The backdrop of medicine was very different when this story began. Cell phones had not been invented, the World Wide Web as we know it was just coming of age, communication was comparatively slow, and the majority of physicians were in independent practices outside of hospital employment. There was already a wide divide in medicine between the entrepreneurial private practice physician community and academic physicians who enjoyed the protected time and prestige of the academic environment, usually at a lower salary. But not all academic physicians suffered financially due to lucrative speaking arrangements and consulting fees. For a very select chosen few, the "academic elite," the non-profit world was especially enticing because it provided shelter from the demands of "publish or perish" with promises of mahogany desks, first-class air fares, fancy hotel venues and prime consultant positions as they entered the bureaucratic sphere of public policy and academe. One only has to view the American Medical Association's corporate headquarters in downtown Chicago to understand the potential revenue involved in such a career path.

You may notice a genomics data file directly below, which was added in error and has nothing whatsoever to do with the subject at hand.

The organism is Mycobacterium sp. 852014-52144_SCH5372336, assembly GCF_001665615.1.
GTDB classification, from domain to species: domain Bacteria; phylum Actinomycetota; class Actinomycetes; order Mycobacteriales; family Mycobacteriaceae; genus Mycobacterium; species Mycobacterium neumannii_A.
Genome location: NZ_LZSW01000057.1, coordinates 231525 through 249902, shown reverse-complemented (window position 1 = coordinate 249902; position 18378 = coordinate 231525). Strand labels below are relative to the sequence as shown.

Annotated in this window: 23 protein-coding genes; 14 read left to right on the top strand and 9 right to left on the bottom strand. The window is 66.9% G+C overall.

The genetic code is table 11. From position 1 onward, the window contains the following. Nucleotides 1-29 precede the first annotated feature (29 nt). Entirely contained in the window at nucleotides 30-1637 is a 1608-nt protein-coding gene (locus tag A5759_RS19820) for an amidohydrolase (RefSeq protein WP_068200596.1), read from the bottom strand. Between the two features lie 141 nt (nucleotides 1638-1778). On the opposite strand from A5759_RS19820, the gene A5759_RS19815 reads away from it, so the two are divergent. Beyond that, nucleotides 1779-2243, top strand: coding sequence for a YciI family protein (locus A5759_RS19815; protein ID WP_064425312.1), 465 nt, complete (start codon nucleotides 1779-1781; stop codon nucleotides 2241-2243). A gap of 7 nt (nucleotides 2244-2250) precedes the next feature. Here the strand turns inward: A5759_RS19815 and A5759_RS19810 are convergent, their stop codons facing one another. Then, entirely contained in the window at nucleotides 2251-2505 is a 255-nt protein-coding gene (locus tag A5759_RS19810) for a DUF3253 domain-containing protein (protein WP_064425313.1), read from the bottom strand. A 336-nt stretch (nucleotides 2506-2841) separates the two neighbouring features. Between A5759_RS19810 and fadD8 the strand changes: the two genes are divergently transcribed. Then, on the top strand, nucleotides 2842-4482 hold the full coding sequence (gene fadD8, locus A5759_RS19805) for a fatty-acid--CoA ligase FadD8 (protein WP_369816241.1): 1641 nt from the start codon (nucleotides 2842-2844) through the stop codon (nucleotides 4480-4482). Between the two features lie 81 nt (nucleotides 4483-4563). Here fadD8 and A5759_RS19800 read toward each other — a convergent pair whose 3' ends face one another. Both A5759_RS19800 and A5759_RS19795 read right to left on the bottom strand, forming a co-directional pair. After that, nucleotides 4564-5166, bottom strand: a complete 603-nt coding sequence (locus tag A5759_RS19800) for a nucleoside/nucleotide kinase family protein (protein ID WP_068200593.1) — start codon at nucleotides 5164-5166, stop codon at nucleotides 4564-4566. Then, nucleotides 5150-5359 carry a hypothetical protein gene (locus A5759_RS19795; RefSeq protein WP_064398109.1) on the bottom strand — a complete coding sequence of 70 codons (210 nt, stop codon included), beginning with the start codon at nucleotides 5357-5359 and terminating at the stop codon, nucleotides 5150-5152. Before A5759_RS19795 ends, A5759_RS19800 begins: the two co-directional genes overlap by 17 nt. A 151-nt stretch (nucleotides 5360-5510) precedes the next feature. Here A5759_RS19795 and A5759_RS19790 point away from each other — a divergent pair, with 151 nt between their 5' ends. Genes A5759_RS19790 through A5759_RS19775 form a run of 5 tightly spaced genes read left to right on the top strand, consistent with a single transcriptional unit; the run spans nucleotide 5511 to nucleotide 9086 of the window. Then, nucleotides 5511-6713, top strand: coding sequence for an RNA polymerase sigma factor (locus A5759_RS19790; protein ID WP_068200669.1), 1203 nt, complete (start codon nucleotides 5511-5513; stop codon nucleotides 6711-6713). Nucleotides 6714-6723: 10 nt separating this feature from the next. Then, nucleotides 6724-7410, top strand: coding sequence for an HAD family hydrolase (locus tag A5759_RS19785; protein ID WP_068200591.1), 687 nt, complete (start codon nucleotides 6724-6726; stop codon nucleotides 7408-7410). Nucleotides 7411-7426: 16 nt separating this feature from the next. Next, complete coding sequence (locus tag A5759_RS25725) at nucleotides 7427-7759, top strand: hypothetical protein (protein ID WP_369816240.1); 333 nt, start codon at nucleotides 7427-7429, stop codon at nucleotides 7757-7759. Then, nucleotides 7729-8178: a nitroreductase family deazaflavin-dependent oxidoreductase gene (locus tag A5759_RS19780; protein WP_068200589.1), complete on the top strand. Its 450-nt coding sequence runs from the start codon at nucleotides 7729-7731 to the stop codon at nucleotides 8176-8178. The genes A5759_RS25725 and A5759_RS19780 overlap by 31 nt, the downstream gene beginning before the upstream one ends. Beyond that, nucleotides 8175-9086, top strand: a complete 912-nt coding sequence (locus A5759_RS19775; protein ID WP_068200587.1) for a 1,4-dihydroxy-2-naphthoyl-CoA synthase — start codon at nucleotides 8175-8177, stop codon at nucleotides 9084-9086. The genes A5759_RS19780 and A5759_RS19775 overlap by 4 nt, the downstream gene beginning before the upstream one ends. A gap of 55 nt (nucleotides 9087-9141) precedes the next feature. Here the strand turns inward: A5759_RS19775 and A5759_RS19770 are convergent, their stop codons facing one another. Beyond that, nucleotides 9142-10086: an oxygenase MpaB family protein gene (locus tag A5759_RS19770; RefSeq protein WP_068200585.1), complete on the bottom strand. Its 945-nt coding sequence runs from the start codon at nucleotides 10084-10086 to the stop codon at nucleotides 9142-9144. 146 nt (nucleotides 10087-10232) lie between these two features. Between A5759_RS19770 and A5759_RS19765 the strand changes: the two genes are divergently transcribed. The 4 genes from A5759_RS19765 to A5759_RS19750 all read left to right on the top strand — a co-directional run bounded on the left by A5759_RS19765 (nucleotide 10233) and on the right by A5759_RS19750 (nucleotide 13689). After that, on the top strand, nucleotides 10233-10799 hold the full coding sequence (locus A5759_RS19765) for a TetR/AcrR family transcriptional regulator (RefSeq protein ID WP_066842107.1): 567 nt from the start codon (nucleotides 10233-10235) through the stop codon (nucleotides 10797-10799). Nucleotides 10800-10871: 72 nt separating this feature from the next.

A Brief History of Board Re-certification